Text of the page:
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Restaurants

Tibet Kitchen

Posted by Charlotte Johnstone / Reviewed on July 31, 2009 / review policy

Tibet Kitchen SignTibet Kitchen is one of a number of Tibetan restaurants in Parkdale, which has in recent years become the neighbourhood to head to when you feel like a little po cha or some of the warming food that's served at the various Tibetan owned and operated restaurants on Queen West.
Tibet Kitchen Menu CoverWith the choice of Taste of Tibet, Le Tibet and Shangri-La Produce (to name a few) all serving a range of Tibetan and Tibetan-style food within a few blocks of each other, there are only so many times you can walk by them all without walking into one.
Tibet Kitchen InteriorTibet Kitchen is the furthest west of the group, situated just west of Fuller Avenue on Queen West and is more in the aforementioned Tibetan-style category.

Describing itself as asian cuisine, Tibet Kitchen's menu is a combination of ubiquitous dishes such as vegetable spring rolls and sweet/sour shrimp with more specifically Tibetan selections such as 'thuk' noodle soups (albeit made with wheat noodles rather than the traditional barley flour noodles).
Tibet Kitchen CardsAs Tibetan food is intended to help ameliorate living in a cold climate, a recent grey July evening on the back patio of Tibet Kitchen (complete with hopelessly optimistic Summer clothing) proves an unfortunately apt opportunity to enjoy it's benefit.
Tibet Kitchen Lemon TeaWe order a lemon tea ($1.50) and a bhod-jha, black tea made with hot milk, butter and a pinch of salt ($1.50) while we decide what to order.
Tibet Kitchen Bhod-JhaPersonally, I really like the way that the salt cuts the sweet creaminess of very milky tea. No-one else on the table agrees with me, however, and when my second cup proves more than I can manage my attempts to give it away are a dismal failure.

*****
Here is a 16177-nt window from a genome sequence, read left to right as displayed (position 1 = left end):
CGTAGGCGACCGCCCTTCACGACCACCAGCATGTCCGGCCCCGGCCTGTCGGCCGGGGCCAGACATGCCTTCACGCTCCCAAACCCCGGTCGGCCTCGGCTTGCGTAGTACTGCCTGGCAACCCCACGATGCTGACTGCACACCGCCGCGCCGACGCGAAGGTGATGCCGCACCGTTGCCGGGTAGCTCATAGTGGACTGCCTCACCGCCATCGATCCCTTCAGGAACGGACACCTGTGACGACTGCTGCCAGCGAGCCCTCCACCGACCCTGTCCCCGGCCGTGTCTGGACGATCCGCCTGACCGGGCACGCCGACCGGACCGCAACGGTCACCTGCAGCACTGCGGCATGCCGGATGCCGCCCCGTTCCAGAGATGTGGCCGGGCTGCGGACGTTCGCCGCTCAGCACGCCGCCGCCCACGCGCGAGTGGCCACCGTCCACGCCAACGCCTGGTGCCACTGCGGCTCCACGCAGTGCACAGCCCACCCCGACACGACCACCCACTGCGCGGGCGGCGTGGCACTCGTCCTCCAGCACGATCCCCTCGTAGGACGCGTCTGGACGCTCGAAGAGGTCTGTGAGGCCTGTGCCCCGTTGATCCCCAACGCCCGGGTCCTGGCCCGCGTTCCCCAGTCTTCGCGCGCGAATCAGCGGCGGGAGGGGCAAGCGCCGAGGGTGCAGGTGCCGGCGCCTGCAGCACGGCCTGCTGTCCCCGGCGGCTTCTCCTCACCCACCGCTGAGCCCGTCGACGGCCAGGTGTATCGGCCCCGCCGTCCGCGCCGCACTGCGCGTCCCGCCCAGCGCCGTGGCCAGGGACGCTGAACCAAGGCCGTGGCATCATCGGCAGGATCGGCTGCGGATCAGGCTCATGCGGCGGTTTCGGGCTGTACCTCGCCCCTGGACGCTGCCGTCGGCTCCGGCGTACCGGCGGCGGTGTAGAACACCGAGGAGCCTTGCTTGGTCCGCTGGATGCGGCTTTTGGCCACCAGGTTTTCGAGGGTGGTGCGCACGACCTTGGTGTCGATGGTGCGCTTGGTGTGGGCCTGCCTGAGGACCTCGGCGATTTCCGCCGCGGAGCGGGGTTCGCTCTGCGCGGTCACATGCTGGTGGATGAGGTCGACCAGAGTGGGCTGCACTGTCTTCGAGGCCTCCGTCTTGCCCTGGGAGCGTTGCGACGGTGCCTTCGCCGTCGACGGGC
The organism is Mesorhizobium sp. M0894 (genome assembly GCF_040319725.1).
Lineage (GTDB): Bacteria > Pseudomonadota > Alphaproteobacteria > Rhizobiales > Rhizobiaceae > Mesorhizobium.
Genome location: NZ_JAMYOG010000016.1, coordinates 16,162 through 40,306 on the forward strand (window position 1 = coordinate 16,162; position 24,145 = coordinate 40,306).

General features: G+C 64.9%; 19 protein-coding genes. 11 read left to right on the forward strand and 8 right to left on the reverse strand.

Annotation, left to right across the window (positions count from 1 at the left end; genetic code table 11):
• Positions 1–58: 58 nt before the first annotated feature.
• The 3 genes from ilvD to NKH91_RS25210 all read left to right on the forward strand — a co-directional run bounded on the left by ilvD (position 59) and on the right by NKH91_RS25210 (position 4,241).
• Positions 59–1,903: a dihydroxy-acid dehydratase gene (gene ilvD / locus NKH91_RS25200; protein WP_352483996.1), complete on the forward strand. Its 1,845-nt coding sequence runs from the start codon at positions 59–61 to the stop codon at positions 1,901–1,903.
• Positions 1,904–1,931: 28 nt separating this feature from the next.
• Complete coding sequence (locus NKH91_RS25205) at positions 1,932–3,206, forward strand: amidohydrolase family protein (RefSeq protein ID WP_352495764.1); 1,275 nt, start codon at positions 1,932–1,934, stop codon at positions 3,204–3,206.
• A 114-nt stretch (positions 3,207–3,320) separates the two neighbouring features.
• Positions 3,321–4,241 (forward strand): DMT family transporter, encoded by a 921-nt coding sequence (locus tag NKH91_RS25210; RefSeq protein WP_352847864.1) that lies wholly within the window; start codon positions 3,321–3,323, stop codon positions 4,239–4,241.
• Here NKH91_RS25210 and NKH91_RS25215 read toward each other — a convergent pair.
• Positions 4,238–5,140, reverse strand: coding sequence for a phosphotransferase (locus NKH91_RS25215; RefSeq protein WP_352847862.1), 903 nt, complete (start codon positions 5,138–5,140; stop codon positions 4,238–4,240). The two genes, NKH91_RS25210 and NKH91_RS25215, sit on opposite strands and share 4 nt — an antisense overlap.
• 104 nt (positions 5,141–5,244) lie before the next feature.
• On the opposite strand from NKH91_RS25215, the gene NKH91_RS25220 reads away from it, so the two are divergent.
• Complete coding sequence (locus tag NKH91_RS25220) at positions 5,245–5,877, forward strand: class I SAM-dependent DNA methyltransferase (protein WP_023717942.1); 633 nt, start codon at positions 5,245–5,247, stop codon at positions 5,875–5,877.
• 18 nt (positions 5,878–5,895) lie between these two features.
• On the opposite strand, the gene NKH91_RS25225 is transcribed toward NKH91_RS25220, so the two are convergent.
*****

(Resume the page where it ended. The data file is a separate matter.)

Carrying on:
Tibet Kitchen Spring RollsWe get vegetable spring rolls to begin with ($2.99 for two) as everyone is too hungry to patiently wait for their entree.
Tibet Kitchen SauceThey're flaky rather than greasy, which is a plus, as is the awkward heart-shape that our dipping sauces have settled into, but overall they're pretty unremarkable and bland.
Tibet Kitchen PhingshaMy friend's Phingsha ($8.99) is a welcome recommendation from our server. It's starchy mix of bean noodles, diced potato and side of rice are offset well with the soupy ginger-peppercorn sauce, sautéed beef and black mushrooms.
Tibet Kitchen Beef PattiesI get the Sha Bhaley beef patties ($7.99), which are a delicious, meaty, sharing option but are housed in so much deep-fried casing that they're a bit daunting to consider as a solo entree.

The Tsey curry ($8.99), a mix of seasonal vegetables in a very mild curry sauce served with rice, is a decent size for the price and are a good accompaniment to the beef patties. Considered alone though, the vegetables lack any discernible flavour as does the curry sauce.
Tibet Kitchen Dalai LamaTibet Kitchen is certainly worth considering for it's generous portions and reasonable price. A larger group ordering to share would be able to take advantage of how well some of the heavier and plainer dishes combine together.

Considering how good the local competition is though, I probably wouldn't choose it over another trip to Little Tibet for dinner.